In the digital era, the key to inclusion can be found in technology and in the transparency it allows. If we make work flexible, with open schedules, offering project-based, part-time, on-demand work, and eliminating the geographical barriers separating talent from opportunities, the market will have access to high-quality talent and women around the world will have endless opportunities to contribute to the economy, both their own and their countries’. It is a simple and effective way to export talent and skills without the need for human capital to cross any physical borders. It is also a powerful tool to reduce the gender and local unemployment gap, as well as promoting economic independence.
According to the 2014Global Report on the Gender Gap https://es.weforum.org/agenda/2014/10/2095-el-ano-de-la-igualdad-de-genero-en-el-lugar-de-trabajo-quiza/, achieving worldwide gender parity in the workplace would take until the year 2095. But the new economy provides us with the opportunity to speed up that process by transforming our vision of work.
Through technology, the flaws associated with remote work have been resolved. Not only through the convergence of machine learning and data science, and matchmaking algorithms that enable placing the perfect person for each job regardless of where they are, but added to the mix are platforms such as TransparentBusiness.com that allow transparent online monitoring of work processes, of each person’s work flow, instead of their physical presence in an office. This technology provides the tools to verify whether a project is progressing effectively and to eliminate the three largest problems linked to remote work: lack of trust, because you can know in real time whether someone is effectively working on a project for which they were hired using screenshots that show their progress. Another challenge is engagement: now resolved using group chats, integrating video conference, file sharing tools, and working cohesively among distributed team members. The third is accountability, as each person is responsible for their own results and their work is assessed using a rating system and feedback regarding their skillset, timeliness, and proactivity, among other aspects.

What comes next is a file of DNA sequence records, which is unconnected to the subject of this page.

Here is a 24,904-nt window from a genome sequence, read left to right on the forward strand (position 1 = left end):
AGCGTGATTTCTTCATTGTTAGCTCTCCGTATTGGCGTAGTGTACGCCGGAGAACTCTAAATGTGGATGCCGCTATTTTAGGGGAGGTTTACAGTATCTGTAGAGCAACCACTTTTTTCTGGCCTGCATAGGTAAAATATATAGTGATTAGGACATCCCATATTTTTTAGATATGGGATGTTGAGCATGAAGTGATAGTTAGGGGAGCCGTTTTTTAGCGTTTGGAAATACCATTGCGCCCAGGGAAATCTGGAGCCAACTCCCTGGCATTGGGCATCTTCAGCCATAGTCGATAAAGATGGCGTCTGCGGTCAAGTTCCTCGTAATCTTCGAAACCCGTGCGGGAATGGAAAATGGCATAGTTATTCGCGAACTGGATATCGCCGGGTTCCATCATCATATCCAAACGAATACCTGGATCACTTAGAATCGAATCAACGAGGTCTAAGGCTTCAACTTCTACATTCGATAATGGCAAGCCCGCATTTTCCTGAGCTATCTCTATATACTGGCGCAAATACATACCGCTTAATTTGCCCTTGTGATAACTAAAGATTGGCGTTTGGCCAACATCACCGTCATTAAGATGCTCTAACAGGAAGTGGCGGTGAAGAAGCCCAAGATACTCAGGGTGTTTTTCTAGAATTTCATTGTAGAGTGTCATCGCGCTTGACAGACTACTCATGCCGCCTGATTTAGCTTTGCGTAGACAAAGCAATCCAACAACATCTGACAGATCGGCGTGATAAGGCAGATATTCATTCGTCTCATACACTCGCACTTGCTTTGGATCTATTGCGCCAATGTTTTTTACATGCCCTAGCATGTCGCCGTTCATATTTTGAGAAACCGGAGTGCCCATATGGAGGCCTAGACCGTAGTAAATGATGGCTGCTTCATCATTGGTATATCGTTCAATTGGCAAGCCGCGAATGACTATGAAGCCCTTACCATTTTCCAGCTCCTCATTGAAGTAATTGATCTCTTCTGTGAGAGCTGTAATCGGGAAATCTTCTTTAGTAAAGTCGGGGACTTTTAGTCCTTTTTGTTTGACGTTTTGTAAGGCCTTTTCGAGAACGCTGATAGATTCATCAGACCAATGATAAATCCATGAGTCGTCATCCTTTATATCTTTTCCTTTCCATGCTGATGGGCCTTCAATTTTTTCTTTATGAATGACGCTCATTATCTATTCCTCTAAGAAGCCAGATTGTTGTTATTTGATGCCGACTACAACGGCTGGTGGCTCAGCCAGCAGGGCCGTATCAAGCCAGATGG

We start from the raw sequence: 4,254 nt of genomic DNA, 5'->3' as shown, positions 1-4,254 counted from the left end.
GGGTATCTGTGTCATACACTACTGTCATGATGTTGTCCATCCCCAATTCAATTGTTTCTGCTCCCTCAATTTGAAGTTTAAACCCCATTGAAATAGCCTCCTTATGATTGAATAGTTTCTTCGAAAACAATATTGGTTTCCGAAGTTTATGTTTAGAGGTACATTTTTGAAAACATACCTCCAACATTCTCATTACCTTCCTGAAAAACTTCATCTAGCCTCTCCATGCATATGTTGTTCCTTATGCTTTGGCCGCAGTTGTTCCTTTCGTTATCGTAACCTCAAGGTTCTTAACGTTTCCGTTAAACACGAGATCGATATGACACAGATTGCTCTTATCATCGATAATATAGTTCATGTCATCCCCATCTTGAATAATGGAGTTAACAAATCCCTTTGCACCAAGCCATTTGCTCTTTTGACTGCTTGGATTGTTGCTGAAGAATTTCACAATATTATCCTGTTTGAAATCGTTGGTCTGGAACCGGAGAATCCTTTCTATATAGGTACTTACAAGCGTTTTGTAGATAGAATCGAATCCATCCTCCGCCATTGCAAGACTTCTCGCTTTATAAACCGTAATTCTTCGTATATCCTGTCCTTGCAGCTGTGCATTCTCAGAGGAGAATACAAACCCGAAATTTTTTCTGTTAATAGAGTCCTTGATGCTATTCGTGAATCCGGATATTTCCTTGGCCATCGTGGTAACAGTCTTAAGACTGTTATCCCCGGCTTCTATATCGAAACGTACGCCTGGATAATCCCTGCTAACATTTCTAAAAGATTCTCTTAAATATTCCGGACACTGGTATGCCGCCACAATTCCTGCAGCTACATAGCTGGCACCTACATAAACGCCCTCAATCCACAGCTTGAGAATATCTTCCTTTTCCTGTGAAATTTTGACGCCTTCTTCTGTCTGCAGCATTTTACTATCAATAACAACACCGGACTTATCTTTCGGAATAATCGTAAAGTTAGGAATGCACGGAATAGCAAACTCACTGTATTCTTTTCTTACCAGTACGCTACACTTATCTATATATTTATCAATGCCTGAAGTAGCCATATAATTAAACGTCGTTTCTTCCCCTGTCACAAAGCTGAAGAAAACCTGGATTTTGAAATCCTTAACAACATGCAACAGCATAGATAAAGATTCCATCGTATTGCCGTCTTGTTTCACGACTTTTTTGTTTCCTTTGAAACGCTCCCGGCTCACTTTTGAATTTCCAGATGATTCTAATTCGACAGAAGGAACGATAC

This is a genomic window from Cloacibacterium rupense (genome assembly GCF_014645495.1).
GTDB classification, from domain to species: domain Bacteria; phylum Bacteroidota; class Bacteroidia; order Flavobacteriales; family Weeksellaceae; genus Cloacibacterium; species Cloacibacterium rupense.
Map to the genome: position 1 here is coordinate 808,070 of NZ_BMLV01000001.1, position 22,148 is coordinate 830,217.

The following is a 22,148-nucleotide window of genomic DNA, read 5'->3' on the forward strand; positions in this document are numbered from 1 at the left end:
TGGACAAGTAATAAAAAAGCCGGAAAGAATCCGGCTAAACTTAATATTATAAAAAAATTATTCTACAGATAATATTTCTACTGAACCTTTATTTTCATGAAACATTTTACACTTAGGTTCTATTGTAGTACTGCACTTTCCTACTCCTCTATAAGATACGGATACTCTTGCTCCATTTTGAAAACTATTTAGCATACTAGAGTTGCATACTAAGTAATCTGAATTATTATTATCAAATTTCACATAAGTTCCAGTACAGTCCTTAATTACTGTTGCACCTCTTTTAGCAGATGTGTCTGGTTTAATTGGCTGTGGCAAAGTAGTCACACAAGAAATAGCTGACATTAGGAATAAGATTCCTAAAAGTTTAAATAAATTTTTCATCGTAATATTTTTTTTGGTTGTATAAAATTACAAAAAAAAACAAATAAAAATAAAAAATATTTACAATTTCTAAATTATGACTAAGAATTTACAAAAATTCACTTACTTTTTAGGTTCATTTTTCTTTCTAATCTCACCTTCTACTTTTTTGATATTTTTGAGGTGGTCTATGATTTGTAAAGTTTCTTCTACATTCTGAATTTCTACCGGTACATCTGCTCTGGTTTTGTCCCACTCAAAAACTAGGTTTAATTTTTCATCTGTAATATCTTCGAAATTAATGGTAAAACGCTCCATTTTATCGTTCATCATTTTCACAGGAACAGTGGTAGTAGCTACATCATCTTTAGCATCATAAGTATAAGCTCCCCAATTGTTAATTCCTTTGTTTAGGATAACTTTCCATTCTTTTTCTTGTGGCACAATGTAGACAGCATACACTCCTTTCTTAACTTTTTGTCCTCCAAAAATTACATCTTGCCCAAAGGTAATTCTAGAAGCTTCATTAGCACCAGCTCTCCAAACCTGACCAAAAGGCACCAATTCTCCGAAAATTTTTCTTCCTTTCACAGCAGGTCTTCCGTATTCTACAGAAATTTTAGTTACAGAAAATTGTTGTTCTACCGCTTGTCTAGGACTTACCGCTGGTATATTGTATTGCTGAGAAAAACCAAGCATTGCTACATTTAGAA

Under the human resource heading, the advantages for companies have been well documented. Remote work increases productivity, efficiency, and worker morale, while reducing administrative costs and employee turnover rates for employers.
That transformation is behind SheWorks!, our marketplace for distance hiring and management of qualified female talent for collaborative remote work, and based on the technology of TransparentBusiness.
Jointly with our founding partners, EY (Ernst & Young), our objective is to create 100,000 work opportunities, which are flexible and internet-based, by the year 2020. For companies interested in adding diversity and talent, it is a cloud destination where they can find women who have been vetted and certified to work with flexible digital models.
Sixty years ago women were not part of the work market and the rules governing the world of work were made by men, for men, without taking into account the reality of women. Technology has been a point of inflection with a potential that even today is difficult to calculate, but presents a clear opportunity to change the narrative and current work reality for millions of women around the world.